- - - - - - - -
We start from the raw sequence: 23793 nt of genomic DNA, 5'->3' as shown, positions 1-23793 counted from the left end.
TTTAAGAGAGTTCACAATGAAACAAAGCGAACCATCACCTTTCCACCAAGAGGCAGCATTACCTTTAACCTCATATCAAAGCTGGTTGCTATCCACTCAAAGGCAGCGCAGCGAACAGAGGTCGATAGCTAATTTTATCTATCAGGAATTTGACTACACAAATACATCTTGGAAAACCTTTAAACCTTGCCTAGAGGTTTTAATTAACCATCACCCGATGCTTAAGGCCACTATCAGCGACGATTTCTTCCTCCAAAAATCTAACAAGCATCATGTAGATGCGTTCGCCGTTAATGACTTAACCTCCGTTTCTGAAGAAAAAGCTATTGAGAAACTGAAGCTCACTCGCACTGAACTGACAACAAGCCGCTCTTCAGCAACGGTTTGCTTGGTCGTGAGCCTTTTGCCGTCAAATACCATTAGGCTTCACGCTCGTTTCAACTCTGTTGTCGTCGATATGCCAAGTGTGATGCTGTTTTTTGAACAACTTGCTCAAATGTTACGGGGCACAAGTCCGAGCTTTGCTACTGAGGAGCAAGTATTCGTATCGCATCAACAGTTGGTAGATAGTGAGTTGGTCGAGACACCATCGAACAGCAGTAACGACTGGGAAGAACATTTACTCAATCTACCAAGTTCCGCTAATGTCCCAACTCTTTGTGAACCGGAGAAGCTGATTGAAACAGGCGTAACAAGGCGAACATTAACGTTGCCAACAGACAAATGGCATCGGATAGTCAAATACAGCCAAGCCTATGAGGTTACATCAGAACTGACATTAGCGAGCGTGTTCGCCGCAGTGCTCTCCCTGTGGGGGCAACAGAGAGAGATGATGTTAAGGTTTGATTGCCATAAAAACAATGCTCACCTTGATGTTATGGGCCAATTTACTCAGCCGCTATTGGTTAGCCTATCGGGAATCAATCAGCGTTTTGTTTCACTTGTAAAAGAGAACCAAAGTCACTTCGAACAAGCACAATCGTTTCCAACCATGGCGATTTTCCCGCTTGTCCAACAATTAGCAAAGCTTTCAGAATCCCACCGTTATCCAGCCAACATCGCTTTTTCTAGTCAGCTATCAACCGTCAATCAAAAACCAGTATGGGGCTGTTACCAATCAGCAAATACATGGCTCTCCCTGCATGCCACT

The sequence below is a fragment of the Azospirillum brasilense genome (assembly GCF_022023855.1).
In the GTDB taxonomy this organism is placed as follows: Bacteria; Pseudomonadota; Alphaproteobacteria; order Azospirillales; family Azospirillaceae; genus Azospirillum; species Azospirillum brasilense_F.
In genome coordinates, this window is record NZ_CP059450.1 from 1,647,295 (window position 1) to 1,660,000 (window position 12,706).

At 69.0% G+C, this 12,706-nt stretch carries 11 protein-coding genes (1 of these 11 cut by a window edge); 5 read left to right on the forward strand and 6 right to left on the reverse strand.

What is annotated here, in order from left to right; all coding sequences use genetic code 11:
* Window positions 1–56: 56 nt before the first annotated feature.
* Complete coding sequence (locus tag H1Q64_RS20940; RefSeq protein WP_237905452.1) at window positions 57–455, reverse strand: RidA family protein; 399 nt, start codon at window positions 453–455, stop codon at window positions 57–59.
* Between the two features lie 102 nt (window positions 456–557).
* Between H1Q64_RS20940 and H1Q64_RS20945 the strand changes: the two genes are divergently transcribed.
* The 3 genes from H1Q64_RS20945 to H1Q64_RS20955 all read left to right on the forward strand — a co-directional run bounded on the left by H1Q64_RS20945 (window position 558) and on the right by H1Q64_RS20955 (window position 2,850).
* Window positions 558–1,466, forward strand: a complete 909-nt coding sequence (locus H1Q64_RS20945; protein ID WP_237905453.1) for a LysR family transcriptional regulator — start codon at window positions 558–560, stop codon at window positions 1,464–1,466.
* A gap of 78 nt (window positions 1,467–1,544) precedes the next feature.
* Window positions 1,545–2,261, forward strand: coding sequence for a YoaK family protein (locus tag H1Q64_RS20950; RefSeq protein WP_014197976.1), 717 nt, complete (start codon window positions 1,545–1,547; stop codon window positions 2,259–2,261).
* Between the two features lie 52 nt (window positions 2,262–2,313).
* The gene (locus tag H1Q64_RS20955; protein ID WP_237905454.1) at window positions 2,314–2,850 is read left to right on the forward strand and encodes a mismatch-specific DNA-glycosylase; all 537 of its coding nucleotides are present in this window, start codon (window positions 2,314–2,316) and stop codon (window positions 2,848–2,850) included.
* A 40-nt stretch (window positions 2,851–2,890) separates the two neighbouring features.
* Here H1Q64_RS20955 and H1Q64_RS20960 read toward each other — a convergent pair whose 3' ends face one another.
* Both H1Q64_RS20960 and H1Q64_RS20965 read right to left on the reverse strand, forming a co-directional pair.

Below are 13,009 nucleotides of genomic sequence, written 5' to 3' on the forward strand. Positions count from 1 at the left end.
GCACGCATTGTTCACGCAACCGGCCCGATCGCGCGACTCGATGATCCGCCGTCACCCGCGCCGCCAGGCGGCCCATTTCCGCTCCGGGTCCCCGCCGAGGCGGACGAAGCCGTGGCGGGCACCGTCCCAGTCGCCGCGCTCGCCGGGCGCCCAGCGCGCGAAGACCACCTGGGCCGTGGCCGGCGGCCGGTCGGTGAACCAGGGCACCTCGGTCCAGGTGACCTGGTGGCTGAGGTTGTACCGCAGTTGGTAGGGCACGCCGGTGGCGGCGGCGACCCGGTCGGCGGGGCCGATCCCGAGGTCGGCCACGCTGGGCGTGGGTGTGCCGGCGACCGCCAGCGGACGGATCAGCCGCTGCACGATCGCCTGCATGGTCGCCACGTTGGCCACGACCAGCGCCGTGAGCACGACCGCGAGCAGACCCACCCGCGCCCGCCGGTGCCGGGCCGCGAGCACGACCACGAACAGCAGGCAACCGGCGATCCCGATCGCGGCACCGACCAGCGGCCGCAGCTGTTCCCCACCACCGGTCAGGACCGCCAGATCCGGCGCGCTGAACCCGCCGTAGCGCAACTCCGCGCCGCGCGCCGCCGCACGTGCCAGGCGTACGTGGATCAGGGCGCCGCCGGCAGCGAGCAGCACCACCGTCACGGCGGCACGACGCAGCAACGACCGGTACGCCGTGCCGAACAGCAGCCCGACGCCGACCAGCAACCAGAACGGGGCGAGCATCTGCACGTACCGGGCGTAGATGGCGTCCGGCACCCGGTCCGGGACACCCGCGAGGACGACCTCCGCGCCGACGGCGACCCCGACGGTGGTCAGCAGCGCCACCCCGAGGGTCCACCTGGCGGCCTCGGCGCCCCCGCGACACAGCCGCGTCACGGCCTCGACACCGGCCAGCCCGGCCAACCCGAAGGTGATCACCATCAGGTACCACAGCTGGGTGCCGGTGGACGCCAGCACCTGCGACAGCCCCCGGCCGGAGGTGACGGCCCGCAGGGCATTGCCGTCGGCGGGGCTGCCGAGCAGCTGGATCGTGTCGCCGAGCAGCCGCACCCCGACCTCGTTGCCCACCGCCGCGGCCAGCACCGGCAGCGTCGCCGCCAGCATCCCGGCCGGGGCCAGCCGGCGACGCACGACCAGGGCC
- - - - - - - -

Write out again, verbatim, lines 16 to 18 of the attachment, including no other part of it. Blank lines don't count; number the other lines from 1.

* Between the two features lie 52 nt (window positions 2,262–2,313).
* The gene (locus tag H1Q64_RS20955; protein ID WP_237905454.1) at window positions 2,314–2,850 is read left to right on the forward strand and encodes a mismatch-specific DNA-glycosylase; all 537 of its coding nucleotides are present in this window, start codon (window positions 2,314–2,316) and stop codon (window positions 2,848–2,850) included.
* A 40-nt stretch (window positions 2,851–2,890) separates the two neighbouring features.